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Predator–prey reversal: A possible mechanism for ecosystem hysteresis in the North Sea?
Fauchald, P. (2010). Predator–prey reversal: A possible mechanism for ecosystem hysteresis in the North Sea? Ecology 91(8): 2191-2197
In: Ecology. Ecological Society of America: Brooklyn, NY. ISSN 0012-9658, more
Peer reviewed article  

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    Ecosystems; Calanus finmarchicus (Gunnerus, 1770) [WoRMS]; Clupea harengus Linnaeus, 1758 [WoRMS]; Gadus morhua Linnaeus, 1758 [WoRMS]; AW, North Atlantic [Marine Regions]; Marine
Author keywords
    Atlantic cod; Atlantic herring; Ecosystem shift; Fisheries collapse; Northern Atlantic shelf ecosystem; Stable states

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  • Fauchald, P.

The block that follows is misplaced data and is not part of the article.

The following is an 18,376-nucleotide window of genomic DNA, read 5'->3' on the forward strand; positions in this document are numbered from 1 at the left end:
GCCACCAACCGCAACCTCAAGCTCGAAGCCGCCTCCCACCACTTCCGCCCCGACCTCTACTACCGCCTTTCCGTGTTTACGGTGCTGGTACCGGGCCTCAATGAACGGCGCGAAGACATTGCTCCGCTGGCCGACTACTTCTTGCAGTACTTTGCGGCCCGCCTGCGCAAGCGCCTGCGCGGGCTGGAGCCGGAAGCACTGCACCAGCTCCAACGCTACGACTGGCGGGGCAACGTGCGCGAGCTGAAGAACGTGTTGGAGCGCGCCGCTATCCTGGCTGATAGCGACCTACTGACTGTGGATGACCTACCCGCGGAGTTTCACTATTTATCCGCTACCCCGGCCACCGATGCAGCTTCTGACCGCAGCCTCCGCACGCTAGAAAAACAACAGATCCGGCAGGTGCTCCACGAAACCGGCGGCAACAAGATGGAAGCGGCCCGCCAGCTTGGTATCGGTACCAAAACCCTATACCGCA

Removal of large predatory fishes from marine ecosystems has resulted in persistent ecosystem shifts, with collapsed predator populations and super-abundant prey populations. One explanation for these shifts is reversals of predator-prey roles that generate internal feedbacks in the ecosystems. Pelagic forage fish are often predators and competitors to the young life stages of their larger fish predators. I show that cod recruitment in the North Sea has been negatively related to the spawning-stock biomass of herring for the last 44 years. Herring, together with the abundance of Calanus finmarchicus, the major food for cod larvae, were the main predictors of cod recruitment. These predictors were of equivalent importance, worked additively, and explained different parts of the dynamics in cod recruitment. I suggest that intensive harvesting of cod has released herring from predator control, and that a large population of herring suppresses cod recruitment through predation on eggs and larvae. This feedback mechanism can promote alternative stable states and therefore cause hysteresis to occur under changing conditions; however, harvesting of herring might at present prevent a shift in the ecosystem to a herring-dominated state.

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